The Witches (2020)
|Released:||Thursday, October 22, 2020|
|Rating:||Some material may not be suitable for children.|
Reimagining Roald Dahl’s beloved story for a modern audience, Robert Zemeckis’s visually innovative film tells the darkly humorous and heartwarming tale of a young orphaned boy who, in late 1967, goes to live with his loving Grandma in the rural Alabama town of Demopolis. As the boy and his grandmother encounter some deceptively glamorous but thoroughly diabolical witches, she wisely whisks him away to a seaside resort. Regrettably, they arrive at precisely the same time that the world’s Grand High Witch has gathered her fellow cronies from around the globe—undercover—to carry out her nefarious plans.
Zemeckis is joined by a world-class team of filmmakers, including Alfonso Cuarón, Guillermo del Toro and Kenya Barris. The cast includes powerhouse performances from Anne Hathaway, Octavia Spencer, Stanley Tucci, Kristin Chenoweth, and Chris Rock, with newcomer Jahzir Kadeen Bruno as the brave young hero.
The Witches images are © Warner Bros.. All Rights Reserved.
The Witches Review
When one hears the name Roald Dahl, one generally thinks of the collection of children's stories he wrote. Dahl usually made the protagonists children with adults portrayed as villains. However, there always seemed to be one adult who was a kind soul that helped the children defeat their enemies.
Since Dahl was such a descriptive writer it is only natural that many of his novels lent themselves to movie adaptations. To date, six of his children's books have been made into films, with Charlie and the Chocolate Factory getting two different adaptations. This year, another story will have its second retelling when The Witches premieres on HBO Max.
Narrated by Chris Rock (The Longest Yard), the film begins with him telling a group of people that witches are real and that they hate children. It then flashes back to when Charlie was young, and his parents are killed in a car crash. Charlie goes to Alabama to live with his grandmother, Agatha (Octavia Spencer; Hidden Figures), and one day while they are in the grocery store, Charlie is approached by a strange looking woman who offers him candy. When Charlie tells his Grandmother she immediately takes Charlie away in order to protect him.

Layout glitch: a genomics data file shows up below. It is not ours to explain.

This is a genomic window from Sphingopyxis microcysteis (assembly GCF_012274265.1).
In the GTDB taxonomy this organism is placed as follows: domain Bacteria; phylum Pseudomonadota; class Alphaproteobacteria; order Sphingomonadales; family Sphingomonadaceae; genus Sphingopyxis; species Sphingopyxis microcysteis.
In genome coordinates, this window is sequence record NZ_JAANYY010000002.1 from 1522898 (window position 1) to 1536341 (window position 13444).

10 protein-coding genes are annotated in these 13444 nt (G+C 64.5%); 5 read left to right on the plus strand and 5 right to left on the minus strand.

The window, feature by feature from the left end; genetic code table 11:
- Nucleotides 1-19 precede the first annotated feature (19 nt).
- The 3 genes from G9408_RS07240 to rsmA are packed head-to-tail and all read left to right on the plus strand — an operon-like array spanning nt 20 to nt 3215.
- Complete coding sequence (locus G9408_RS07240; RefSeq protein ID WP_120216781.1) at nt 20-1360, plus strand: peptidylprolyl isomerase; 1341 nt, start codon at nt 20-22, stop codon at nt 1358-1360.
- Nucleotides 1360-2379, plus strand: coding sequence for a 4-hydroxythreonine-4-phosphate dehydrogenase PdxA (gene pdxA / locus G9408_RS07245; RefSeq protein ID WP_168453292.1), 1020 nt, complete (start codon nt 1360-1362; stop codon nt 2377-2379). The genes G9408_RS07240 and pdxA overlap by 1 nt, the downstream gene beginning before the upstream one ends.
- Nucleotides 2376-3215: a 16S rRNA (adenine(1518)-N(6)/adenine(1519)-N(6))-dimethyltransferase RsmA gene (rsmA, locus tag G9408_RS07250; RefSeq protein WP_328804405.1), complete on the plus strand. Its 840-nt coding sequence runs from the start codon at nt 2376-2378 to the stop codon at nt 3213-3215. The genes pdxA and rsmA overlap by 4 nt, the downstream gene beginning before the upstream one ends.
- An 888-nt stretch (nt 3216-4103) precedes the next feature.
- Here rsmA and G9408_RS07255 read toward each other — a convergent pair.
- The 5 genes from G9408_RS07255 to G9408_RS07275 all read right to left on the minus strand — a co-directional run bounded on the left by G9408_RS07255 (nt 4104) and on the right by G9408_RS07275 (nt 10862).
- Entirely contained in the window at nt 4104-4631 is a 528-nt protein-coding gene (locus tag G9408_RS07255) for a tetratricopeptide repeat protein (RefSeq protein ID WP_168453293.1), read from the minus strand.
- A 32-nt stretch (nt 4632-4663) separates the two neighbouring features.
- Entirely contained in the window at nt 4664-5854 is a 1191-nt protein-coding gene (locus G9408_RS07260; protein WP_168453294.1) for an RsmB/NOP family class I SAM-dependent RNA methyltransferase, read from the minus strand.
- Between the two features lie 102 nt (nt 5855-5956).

Through a family member, Agatha is able to take Charlie to a posh hotel near the ocean. While there, they see a group of women arriving for a conference to stop cruelty towards children. Of course, this is all a front for the witches to meet and discuss the Grand High Witch, Lilith's (Anne Hathaway; The Dark Knight Rises) plan to use the potion she has created to turn all the children of the world into mice. Lilith manages to capture Charlie, who has been spying on the witches' meeting and uses the potion on him. Knowing of her plan, Charlie gets Agatha and his friends to help him defeat Lilith and the witches in order to save all the children.
Besides Rock, Hathaway, and Spencer, the cast also includes Stanley Tucci (The Devil Wears Prada) as the Hotel manager, Kristen Chenoweth (Pushing Daisies) as Charlie's pet mouse who it turns out is really a little girl, and, making his feature film debut, newcomer Jahzir Bruno as Charlie. Amongst all this talent, Spencer and Bruno are the standouts. They have great familial chemistry making their on-screen relationship believable. Tucci is always a favorite actor of mine and he doesn't disappoint in his role).
Written and directed by the legendary Rob Zemeckis (Back to the Future), based on Dahl's work and with the talent listed above, one would think that this movie would be a slam dunk. Sadly, it isn't. Hathaway is a caricature of Dahl's Grand High Witch and, while she might possibly seem scary to children, she comes across as almost laughable to adults (and not in a good way). Spencer is delightful to watch as always as she combines compassion with a protective "mama bear" intensity. Tucci was underutilized here but Chenoweth drips southern charm.
I am a big fan of both versions of Charlie and the Chocolate Factory, though I will always have a soft spot for Gene Wilder's rendition of Pure Imagination in the first film. Unfortunately, I haven't enjoyed some of the other film adaptations of Dahl's writings and this new version of The Witches is among them.
The production value is excellent though Lilith's feet look as if they are cursing the audience out which made me laugh. I also found it funny (which it was supposed to be) when the witches started flying throughout the dining room like kernels of popcorn.
I'm not sure if The Witches was supposed to be the "new" Hocus Pocus in terms of Halloween cult films that are resurrected every year, but I don't see it garnering the same kind of following as the former fill.
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